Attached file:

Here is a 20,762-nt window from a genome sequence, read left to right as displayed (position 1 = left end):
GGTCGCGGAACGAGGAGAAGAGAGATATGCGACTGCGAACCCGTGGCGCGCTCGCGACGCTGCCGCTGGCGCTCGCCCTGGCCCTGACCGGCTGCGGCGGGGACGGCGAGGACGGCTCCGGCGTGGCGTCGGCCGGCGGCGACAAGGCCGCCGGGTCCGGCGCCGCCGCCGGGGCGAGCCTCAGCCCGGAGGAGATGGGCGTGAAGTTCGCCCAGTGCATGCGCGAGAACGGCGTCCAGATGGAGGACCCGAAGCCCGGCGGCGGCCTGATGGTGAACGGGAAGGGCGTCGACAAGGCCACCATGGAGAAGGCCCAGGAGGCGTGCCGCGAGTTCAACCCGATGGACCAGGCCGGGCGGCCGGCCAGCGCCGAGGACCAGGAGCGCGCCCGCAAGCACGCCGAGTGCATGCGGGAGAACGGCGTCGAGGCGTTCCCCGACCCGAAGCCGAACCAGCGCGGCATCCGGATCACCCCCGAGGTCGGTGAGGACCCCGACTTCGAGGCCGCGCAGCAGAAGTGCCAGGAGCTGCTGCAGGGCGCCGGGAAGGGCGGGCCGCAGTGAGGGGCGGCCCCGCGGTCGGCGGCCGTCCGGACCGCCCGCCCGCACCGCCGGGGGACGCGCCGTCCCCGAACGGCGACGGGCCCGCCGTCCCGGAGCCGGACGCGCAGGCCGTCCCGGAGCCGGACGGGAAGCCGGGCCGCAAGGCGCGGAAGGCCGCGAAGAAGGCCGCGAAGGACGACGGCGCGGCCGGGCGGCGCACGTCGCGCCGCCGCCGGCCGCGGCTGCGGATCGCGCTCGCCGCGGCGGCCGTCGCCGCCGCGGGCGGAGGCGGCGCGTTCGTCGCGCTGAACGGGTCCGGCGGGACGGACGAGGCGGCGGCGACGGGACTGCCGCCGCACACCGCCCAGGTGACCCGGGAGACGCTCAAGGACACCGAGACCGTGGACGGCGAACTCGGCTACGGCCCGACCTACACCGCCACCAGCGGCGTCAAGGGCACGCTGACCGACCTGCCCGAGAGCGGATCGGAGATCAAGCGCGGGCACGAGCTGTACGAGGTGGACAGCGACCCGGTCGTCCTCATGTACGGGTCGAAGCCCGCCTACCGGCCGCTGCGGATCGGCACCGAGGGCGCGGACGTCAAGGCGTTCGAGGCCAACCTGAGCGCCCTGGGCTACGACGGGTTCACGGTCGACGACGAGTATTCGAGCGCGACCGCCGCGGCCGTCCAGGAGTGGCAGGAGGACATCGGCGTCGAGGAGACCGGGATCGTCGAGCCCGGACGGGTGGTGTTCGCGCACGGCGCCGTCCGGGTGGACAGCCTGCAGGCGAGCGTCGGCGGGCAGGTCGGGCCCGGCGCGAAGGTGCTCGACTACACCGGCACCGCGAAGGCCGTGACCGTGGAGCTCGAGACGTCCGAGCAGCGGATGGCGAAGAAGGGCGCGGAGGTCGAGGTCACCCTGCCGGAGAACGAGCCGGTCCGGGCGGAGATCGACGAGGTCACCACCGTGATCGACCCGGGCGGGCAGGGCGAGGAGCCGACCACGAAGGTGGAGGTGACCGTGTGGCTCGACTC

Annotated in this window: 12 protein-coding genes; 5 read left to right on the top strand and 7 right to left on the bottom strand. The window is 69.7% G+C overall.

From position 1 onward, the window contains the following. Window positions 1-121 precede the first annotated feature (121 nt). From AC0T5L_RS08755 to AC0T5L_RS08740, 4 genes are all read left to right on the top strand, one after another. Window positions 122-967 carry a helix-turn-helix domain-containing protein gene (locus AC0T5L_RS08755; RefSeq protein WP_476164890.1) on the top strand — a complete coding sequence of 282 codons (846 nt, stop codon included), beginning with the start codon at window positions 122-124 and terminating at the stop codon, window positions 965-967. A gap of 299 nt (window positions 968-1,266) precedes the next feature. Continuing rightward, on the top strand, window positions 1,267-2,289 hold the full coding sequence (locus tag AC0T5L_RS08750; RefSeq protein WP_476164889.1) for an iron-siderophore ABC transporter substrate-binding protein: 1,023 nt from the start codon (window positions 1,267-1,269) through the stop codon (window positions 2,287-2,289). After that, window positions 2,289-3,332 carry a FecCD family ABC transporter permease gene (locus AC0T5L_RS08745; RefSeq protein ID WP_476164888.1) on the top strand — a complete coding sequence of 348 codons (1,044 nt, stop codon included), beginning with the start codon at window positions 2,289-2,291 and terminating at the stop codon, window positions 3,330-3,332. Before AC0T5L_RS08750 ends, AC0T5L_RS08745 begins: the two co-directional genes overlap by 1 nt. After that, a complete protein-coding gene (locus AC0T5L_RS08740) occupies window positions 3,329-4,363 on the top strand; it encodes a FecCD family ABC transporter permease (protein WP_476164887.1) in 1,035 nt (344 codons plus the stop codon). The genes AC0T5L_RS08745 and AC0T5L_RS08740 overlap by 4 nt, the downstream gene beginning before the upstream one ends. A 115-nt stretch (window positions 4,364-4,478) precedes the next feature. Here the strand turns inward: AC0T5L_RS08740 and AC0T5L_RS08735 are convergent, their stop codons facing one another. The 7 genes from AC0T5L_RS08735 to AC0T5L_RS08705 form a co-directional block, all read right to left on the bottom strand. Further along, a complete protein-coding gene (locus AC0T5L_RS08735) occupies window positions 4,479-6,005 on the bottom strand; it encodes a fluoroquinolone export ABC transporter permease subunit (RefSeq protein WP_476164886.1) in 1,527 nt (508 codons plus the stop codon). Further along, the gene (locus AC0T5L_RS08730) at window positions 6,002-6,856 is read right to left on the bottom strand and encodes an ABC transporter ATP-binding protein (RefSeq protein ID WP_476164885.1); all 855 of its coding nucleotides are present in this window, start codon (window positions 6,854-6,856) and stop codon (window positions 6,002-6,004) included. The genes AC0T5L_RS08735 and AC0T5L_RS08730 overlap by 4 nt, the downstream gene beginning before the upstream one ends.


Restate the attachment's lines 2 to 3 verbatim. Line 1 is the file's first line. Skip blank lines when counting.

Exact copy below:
GGTCGCGGAACGAGGAGAAGAGAGATATGCGACTGCGAACCCGTGGCGCGCTCGCGACGCTGCCGCTGGCGCTCGCCCTGGCCCTGACCGGCTGCGGCGGGGACGGCGAGGACGGCTCCGGCGTGGCGTCGGCCGGCGGCGACAAGGCCGCCGGGTCCGGCGCCGCCGCCGGGGCGAGCCTCAGCCCGGAGGAGATGGGCGTGAAGTTCGCCCAGTGCATGCGCGAGAACGGCGTCCAGATGGAGGACCCGAAGCCCGGCGGCGGCCTGATGGTGAACGGGAAGGGCGTCGACAAGGCCACCATGGAGAAGGCCCAGGAGGCGTGCCGCGAGTTCAACCCGATGGACCAGGCCGGGCGGCCGGCCAGCGCCGAGGACCAGGAGCGCGCCCGCAAGCACGCCGAGTGCATGCGGGAGAACGGCGTCGAGGCGTTCCCCGACCCGAAGCCGAACCAGCGCGGCATCCGGATCACCCCCGAGGTCGGTGAGGACCCCGACTTCGAGGCCGCGCAGCAGAAGTGCCAGGAGCTGCTGCAGGGCGCCGGGAAGGGCGGGCCGCAGTGAGGGGCGGCCCCGCGGTCGGCGGCCGTCCGGACCGCCCGCCCGCACCGCCGGGGGACGCGCCGTCCCCGAACGGCGACGGGCCCGCCGTCCCGGAGCCGGACGCGCAGGCCGTCCCGGAGCCGGACGGGAAGCCGGGCCGCAAGGCGCGGAAGGCCGCGAAGAAGGCCGCGAAGGACGACGGCGCGGCCGGGCGGCGCACGTCGCGCCGCCGCCGGCCGCGGCTGCGGATCGCGCTCGCCGCGGCGGCCGTCGCCGCCGCGGGCGGAGGCGGCGCGTTCGTCGCGCTGAACGGGTCCGGCGGGACGGACGAGGCGGCGGCGACGGGACTGCCGCCGCACACCGCCCAGGTGACCCGGGAGACGCTCAAGGACACCGAGACCGTGGACGGCGAACTCGGCTACGGCCCGACCTACACCGCCACCAGCGGCGTCAAGGGCACGCTGACCGACCTGCCCGAGAGCGGATCGGAGATCAAGCGCGGGCACGAGCTGTACGAGGTGGACAGCGACCCGGTCGTCCTCATGTACGGGTCGAAGCCCGCCTACCGGCCGCTGCGGATCGGCACCGAGGGCGCGGACGTCAAGGCGTTCGAGGCCAACCTGAGCGCCCTGGGCTACGACGGGTTCACGGTCGACGACGAGTATTCGAGCGCGACCGCCGCGGCCGTCCAGGAGTGGCAGGAGGACATCGGCGTCGAGGAGACCGGGATCGTCGAGCCCGGACGGGTGGTGTTCGCGCACGGCGCCGTCCGGGTGGACAGCCTGCAGGCGAGCGTCGGCGGGCAGGTCGGGCCCGGCGCGAAGGTGCTCGACTACACCGGCACCGCGAAGGCCGTGACCGTGGAGCTCGAGACGTCCGAGCAGCGGATGGCGAAGAAGGGCGCGGAGGTCGAGGTCACCCTGCCGGAGAACGAGCCGGTCCGGGCGGAGATCGACGAGGTCACCACCGTGATCGACCCGGGCGGGCAGGGCGAGGAGCCGACCACGAAGGTGGAGGTGACCGTGTGGCTCGACTC

Annotated in this window: 12 protein-coding genes; 5 read left to right on the top strand and 7 right to left on the bottom strand. The window is 69.7% G+C overall.